While the Gladstone Hotel seems an unlikely setting for a symposium on mental health and neighbourhoods, the Queen West staple recently served just that purpose. With pitchers circulating amongst the sardine-packed crowd and a panel of distinguished experts at the head of the room, this Tuesday night dubbed “Science On Tap” was far from the average auditorium talk.

“We have a social epidemiologist, a human geographer, a psychiatrist—and I’m a philosopher,” said discussion moderator and U of T professor Mark Kingwell. “With the four of us together, we can solve any problem.”

Bold words, considering the issue at hand: an attempt to answer how the neighbourhoods we live in shape the way we feel and think.

In this year’s first instalment of the Centre for Research on Inner City Health’s (CRICH) Café Scientifique series, the discussion addressed the issue of why neighbourhoods matter for our mental well-being. Panellists Patricia O’Campo, a social epidemiologist, Jim Dunn, a human geographer, and psychiatrist Kwame McKenzie discussed the current research concerning the topic. Drawing from multiple disciplines, the dialogue encompassed issues of affordable housing, health equity, social justice, and the question of how to measure the links between mental health and neighbourhoods.

But what do we mean by the term neighbourhood? According to Dunn, neighbourhoods are, in the practical sense, defined by physical boundaries used in statistical population sampling. They also include a social dimension, the primary focus of current research. Social definitions of neighbourhood include elements of community, cohesiveness, and proximity to services.

“It’s a state of mind,” said McKenzie, whose research explores the effects of diversity on mental well being. “Things that cause you stress in your neighbourhood are bad for your mental health.”

According to O’Campo, who specializes in urban ecosystems and the societal causes of disease, additional factors between neighbourhoods and mental health include noise level, crime, traffic, green space, and neighbour interaction.

On top of these factors, Dunn emphasized that the way your neighbourhood aligns with your identity is crucial for your mental health. Positive mental health is associated with a certain level of stability in the sense of who you are.

This is important to consider when analysing the effects of immigration and cultural diversity on neighbourhoods. According to McKenzie, if you’re a member of a visible minority in a neighbourhood with little diversity, you’re at a higher risk of developing a mental illness.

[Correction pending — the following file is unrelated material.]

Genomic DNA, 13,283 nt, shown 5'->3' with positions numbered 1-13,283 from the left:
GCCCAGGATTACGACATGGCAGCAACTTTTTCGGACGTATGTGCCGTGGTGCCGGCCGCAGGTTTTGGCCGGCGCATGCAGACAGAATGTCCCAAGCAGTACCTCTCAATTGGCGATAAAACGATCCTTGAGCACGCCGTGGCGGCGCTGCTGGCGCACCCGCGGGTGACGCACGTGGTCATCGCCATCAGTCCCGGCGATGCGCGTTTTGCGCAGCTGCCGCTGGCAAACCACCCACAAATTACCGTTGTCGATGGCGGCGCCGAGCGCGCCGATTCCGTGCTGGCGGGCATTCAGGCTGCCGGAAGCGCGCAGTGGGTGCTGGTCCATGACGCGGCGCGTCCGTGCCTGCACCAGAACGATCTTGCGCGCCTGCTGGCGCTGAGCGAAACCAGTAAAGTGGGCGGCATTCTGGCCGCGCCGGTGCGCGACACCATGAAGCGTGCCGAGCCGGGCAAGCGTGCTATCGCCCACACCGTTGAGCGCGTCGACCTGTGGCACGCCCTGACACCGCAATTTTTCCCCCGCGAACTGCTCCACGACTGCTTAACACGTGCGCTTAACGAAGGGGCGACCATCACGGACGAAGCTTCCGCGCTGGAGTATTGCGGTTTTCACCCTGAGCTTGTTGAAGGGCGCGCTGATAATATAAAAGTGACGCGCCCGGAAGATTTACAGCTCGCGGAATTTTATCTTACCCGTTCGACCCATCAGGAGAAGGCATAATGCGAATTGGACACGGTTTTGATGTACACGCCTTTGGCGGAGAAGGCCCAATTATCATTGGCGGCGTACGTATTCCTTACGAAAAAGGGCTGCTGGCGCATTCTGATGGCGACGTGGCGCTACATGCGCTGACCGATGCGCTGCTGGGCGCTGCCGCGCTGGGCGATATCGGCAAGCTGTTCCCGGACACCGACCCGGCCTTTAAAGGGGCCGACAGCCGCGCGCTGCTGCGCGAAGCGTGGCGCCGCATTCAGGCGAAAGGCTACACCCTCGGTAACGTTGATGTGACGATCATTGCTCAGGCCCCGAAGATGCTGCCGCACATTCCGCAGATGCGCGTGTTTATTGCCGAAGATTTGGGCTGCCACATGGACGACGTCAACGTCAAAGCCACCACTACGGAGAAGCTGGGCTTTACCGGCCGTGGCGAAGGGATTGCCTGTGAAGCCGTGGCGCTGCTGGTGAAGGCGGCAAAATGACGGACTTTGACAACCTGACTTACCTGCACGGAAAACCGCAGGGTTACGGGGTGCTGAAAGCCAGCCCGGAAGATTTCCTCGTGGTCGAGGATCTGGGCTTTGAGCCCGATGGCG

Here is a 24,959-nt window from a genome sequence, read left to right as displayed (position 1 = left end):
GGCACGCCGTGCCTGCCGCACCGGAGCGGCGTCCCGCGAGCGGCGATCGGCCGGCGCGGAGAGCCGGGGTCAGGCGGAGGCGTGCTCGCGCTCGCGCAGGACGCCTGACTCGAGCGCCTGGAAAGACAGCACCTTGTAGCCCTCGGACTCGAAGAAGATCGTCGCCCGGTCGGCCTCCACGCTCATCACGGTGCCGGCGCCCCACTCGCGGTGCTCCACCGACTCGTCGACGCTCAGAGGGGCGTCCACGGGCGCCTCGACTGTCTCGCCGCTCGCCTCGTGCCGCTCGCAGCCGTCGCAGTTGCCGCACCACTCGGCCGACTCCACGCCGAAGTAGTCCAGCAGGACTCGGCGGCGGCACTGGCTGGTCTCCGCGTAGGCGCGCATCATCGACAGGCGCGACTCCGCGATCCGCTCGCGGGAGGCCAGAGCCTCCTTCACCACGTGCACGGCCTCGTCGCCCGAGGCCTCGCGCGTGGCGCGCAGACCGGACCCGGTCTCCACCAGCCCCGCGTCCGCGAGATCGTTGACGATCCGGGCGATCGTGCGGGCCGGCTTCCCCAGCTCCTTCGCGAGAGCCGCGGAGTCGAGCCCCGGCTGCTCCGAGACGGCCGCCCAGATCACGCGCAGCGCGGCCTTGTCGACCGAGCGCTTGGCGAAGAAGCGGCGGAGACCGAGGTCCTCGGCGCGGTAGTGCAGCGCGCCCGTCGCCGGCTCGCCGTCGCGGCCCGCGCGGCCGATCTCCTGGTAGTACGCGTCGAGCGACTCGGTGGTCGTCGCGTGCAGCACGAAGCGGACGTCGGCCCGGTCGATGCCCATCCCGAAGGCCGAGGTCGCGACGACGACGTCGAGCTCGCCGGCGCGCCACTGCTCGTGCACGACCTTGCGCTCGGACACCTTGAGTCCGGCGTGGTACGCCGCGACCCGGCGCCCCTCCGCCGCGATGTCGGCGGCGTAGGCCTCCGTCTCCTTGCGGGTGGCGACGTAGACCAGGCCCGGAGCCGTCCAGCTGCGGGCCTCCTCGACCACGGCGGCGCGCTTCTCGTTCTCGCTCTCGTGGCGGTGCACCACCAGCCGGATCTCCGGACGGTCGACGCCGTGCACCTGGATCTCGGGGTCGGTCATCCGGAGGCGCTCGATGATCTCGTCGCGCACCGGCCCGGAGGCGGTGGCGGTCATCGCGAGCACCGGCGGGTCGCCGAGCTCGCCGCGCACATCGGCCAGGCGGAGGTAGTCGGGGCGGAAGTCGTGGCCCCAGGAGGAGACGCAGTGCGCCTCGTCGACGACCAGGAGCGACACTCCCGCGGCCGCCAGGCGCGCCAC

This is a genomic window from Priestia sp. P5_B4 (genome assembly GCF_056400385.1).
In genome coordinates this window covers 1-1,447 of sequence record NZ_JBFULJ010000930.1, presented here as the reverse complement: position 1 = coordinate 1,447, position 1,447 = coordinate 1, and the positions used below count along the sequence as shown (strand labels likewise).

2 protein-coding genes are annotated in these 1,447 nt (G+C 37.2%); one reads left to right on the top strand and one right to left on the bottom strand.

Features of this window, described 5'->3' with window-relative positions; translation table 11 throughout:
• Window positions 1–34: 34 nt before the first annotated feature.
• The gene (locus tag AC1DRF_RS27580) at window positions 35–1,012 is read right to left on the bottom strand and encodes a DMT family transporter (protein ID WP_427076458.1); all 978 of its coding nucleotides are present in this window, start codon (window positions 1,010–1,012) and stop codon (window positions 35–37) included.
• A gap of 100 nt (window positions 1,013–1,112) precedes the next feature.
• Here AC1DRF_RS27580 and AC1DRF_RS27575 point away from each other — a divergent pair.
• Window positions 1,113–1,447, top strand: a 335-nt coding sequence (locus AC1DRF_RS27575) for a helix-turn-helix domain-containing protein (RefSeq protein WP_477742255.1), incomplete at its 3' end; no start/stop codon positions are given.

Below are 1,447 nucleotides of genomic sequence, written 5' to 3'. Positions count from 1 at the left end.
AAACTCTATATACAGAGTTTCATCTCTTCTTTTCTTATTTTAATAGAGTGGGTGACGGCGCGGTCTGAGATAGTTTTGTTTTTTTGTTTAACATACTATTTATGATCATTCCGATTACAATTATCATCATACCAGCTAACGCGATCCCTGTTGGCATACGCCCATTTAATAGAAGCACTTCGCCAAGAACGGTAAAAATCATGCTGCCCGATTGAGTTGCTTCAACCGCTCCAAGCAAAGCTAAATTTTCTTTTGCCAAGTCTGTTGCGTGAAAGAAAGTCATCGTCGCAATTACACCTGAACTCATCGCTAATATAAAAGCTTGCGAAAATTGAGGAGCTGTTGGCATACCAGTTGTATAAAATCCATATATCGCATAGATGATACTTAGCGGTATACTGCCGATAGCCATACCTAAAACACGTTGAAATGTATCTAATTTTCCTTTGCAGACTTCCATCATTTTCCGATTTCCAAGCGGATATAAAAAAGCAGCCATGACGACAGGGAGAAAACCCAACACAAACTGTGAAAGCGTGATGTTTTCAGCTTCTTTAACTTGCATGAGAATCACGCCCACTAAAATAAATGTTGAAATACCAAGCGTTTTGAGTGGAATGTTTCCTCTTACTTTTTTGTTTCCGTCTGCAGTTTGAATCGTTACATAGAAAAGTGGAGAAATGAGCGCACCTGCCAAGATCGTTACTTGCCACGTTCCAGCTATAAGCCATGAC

With factors ranging from cultural diversity to traffic volume, it comes as no surprise that studying neighbourhoods and mental health has proven difficult. Research in the past decade has focused on the rediscovery of geographical space as a key factor in psychological well-being.

Looking back at some of the housing disasters that plagued mid-century modern architecture, researchers recognize the important connections between the space we live in and our degree of mental health. The concept of vertical slum pathologies has emphasized the link between the poor design of physical space and detrimental social and mental states. In fact, statistics show that residents on higher floors in apartment buildings are at a greater risk of mental illness. In contrast, greater contact with nature has proven to be beneficial. Studies in environmental psychology have shown that even nature videos of can produce positive physiological response.

These findings are at the forefront of efforts to introduce better planning, design, and green space into cities like Toronto. What’s more, studies regarding ethnic diversity and its impact on community cohesion are proving to be very significant to large cities with multicultural markets. According to Dunn, “the lessons we learn in Toronto are lessons we can export to other world capitals.” With any luck, these lessons will be coming soon to a neighbourhood near you.

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